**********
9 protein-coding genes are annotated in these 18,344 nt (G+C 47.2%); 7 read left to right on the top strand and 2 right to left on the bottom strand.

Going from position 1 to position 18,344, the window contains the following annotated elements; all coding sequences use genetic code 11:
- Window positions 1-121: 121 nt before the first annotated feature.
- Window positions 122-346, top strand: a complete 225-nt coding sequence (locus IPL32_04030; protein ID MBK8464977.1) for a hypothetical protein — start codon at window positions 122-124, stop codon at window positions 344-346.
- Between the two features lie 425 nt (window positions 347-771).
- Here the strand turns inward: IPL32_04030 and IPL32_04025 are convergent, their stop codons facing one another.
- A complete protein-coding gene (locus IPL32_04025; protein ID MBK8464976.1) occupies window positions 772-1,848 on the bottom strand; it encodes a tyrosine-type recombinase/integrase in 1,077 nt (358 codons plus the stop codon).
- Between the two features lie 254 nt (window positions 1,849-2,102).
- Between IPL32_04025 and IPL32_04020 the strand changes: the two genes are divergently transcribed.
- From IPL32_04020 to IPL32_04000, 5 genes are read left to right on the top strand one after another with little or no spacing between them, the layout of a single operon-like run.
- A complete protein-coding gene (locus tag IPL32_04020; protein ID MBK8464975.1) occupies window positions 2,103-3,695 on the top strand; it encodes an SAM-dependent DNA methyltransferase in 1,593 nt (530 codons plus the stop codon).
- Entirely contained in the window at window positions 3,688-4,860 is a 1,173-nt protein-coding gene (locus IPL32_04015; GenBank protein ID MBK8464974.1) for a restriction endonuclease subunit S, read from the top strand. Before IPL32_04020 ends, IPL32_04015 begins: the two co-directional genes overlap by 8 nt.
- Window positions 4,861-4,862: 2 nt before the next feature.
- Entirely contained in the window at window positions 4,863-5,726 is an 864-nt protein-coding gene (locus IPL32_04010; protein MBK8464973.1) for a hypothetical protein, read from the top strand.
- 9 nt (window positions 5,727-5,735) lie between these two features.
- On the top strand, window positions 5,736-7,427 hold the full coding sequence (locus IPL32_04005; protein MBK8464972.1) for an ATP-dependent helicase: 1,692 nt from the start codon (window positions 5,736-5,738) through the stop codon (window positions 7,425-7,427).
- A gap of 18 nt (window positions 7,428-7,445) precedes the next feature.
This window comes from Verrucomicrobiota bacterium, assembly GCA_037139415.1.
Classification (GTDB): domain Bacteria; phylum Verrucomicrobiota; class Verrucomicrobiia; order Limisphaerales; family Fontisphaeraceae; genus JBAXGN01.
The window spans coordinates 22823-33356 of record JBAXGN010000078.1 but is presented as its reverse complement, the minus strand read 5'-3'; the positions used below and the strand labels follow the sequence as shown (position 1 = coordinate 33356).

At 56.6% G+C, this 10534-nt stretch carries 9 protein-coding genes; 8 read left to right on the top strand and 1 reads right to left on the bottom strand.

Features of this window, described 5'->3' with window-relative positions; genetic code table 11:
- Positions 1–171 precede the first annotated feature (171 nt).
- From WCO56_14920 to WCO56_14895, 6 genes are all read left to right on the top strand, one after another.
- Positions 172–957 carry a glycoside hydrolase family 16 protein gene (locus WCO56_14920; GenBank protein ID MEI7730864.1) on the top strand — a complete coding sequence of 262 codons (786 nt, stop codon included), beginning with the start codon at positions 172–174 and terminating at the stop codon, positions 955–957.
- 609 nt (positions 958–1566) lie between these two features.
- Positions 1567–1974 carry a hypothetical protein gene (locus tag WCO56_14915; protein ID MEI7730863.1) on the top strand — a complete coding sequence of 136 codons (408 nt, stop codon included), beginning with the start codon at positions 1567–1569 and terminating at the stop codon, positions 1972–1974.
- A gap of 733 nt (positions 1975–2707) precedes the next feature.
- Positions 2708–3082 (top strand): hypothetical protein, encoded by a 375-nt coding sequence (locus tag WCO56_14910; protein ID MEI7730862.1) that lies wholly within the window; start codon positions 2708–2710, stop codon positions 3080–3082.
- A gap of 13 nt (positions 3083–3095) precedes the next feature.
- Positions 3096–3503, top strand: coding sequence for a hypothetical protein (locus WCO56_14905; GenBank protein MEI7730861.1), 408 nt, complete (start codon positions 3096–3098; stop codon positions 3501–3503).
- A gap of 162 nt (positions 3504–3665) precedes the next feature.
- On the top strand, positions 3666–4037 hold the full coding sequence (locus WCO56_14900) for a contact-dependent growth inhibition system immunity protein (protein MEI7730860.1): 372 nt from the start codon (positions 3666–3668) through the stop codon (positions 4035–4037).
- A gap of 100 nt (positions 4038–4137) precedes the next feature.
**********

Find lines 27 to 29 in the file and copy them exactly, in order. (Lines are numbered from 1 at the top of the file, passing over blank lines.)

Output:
- Positions 1567–1974 carry a hypothetical protein gene (locus tag WCO56_14915; protein ID MEI7730863.1) on the top strand — a complete coding sequence of 136 codons (408 nt, stop codon included), beginning with the start codon at positions 1567–1569 and terminating at the stop codon, positions 1972–1974.
- A gap of 733 nt (positions 1975–2707) precedes the next feature.
- Positions 2708–3082 (top strand): hypothetical protein, encoded by a 375-nt coding sequence (locus tag WCO56_14910; protein ID MEI7730862.1) that lies wholly within the window; start codon positions 2708–2710, stop codon positions 3080–3082.